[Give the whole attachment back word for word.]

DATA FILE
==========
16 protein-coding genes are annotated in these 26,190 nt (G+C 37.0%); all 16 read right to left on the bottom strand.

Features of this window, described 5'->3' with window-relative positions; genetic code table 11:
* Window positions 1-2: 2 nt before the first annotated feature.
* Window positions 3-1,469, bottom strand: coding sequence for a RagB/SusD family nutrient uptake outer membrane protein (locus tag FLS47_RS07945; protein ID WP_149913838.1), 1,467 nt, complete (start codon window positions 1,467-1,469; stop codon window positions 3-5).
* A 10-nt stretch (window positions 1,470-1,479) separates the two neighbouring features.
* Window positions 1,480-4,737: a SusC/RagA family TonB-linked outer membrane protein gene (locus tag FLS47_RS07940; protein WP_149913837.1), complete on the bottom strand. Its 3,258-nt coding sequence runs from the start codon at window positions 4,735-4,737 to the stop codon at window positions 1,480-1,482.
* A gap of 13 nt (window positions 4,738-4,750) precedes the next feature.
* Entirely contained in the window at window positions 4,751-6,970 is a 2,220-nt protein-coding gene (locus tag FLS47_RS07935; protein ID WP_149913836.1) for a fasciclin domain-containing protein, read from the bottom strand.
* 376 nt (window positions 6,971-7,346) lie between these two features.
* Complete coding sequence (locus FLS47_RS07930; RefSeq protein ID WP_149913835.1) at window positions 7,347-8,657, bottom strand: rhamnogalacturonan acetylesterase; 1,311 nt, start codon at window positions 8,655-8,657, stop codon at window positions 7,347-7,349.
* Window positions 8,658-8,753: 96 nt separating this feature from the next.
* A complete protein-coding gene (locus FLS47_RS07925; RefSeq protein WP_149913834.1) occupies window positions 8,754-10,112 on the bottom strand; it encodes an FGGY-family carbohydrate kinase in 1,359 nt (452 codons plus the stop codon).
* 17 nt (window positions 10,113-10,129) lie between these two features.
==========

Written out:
16 protein-coding genes are annotated in these 26,190 nt (G+C 37.0%); all 16 read right to left on the bottom strand.

Features of this window, described 5'->3' with window-relative positions; genetic code table 11:
* Window positions 1-2: 2 nt before the first annotated feature.
* Window positions 3-1,469, bottom strand: coding sequence for a RagB/SusD family nutrient uptake outer membrane protein (locus tag FLS47_RS07945; protein ID WP_149913838.1), 1,467 nt, complete (start codon window positions 1,467-1,469; stop codon window positions 3-5).
* A 10-nt stretch (window positions 1,470-1,479) separates the two neighbouring features.
* Window positions 1,480-4,737: a SusC/RagA family TonB-linked outer membrane protein gene (locus tag FLS47_RS07940; protein WP_149913837.1), complete on the bottom strand. Its 3,258-nt coding sequence runs from the start codon at window positions 4,735-4,737 to the stop codon at window positions 1,480-1,482.
* A gap of 13 nt (window positions 4,738-4,750) precedes the next feature.
* Entirely contained in the window at window positions 4,751-6,970 is a 2,220-nt protein-coding gene (locus tag FLS47_RS07935; protein ID WP_149913836.1) for a fasciclin domain-containing protein, read from the bottom strand.
* 376 nt (window positions 6,971-7,346) lie between these two features.
* Complete coding sequence (locus FLS47_RS07930; RefSeq protein ID WP_149913835.1) at window positions 7,347-8,657, bottom strand: rhamnogalacturonan acetylesterase; 1,311 nt, start codon at window positions 8,655-8,657, stop codon at window positions 7,347-7,349.
* Window positions 8,658-8,753: 96 nt separating this feature from the next.
* A complete protein-coding gene (locus FLS47_RS07925; RefSeq protein WP_149913834.1) occupies window positions 8,754-10,112 on the bottom strand; it encodes an FGGY-family carbohydrate kinase in 1,359 nt (452 codons plus the stop codon).
* 17 nt (window positions 10,113-10,129) lie between these two features.